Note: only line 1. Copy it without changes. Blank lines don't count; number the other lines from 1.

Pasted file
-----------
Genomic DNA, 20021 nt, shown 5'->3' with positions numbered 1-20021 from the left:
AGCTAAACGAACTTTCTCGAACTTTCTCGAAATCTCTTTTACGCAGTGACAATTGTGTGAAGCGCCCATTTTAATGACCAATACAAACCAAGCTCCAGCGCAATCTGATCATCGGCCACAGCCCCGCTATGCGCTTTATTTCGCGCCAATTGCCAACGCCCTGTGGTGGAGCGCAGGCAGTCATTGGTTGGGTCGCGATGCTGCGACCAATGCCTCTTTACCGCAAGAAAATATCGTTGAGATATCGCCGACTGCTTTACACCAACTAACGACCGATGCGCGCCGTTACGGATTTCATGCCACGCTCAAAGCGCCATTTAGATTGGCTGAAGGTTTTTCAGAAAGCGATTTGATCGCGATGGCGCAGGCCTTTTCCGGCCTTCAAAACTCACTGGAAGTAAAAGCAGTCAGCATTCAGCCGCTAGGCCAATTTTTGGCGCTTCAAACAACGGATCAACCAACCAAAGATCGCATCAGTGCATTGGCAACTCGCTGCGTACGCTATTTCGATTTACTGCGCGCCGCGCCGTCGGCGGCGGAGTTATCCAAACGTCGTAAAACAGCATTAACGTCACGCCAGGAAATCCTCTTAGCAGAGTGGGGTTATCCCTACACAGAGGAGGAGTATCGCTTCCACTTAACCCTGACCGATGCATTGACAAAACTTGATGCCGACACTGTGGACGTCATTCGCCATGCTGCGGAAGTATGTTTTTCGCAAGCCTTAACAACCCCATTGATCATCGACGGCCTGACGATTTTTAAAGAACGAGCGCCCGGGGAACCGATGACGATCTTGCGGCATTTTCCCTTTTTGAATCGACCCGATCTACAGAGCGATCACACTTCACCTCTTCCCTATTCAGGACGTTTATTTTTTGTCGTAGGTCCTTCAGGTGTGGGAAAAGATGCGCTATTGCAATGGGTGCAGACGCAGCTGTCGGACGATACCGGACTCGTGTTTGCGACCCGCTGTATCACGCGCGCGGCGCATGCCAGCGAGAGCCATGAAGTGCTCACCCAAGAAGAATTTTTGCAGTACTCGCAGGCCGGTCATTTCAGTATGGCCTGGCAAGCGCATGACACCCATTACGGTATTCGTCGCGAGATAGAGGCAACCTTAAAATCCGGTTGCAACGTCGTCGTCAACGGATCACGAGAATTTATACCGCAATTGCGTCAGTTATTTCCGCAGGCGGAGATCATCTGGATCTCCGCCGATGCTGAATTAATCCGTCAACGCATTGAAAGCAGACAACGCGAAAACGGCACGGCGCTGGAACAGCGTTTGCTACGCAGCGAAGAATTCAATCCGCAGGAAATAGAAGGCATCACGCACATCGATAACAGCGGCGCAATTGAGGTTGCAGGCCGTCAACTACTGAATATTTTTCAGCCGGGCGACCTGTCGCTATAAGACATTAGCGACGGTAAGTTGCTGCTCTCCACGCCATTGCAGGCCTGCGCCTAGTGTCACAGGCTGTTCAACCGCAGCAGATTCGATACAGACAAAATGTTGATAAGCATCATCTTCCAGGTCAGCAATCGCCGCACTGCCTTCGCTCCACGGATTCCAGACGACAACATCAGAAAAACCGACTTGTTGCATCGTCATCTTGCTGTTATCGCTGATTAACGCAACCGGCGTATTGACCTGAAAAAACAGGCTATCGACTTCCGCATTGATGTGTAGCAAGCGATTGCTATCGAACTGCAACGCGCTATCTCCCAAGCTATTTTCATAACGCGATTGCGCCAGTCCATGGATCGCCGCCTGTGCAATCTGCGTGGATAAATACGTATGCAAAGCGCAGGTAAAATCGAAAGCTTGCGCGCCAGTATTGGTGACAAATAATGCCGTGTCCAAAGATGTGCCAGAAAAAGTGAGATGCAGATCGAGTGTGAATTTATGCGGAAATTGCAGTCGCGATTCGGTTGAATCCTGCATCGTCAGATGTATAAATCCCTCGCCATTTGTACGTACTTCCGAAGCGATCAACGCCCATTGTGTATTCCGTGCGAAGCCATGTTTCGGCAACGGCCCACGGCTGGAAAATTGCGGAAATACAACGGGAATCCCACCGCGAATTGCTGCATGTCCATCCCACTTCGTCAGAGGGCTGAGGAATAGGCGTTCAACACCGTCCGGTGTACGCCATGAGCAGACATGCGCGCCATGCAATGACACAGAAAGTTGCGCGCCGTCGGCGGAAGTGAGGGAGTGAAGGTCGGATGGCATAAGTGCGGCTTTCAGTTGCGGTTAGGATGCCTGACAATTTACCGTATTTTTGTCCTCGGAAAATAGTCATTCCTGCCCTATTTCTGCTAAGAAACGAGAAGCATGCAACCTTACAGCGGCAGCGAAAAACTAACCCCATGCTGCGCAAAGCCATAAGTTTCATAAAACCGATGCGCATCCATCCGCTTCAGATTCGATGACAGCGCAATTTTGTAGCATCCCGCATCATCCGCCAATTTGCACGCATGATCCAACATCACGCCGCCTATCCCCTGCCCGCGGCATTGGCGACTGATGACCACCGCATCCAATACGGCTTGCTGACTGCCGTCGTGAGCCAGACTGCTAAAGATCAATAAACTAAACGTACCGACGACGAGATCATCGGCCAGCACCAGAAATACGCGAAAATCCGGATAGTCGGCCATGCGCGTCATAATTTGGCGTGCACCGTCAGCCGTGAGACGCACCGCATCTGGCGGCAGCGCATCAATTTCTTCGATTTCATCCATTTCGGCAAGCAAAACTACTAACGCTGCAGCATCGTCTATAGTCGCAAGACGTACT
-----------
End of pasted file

Genomic DNA, 20021 nt, shown 5'->3' with positions numbered 1-20021 from the left: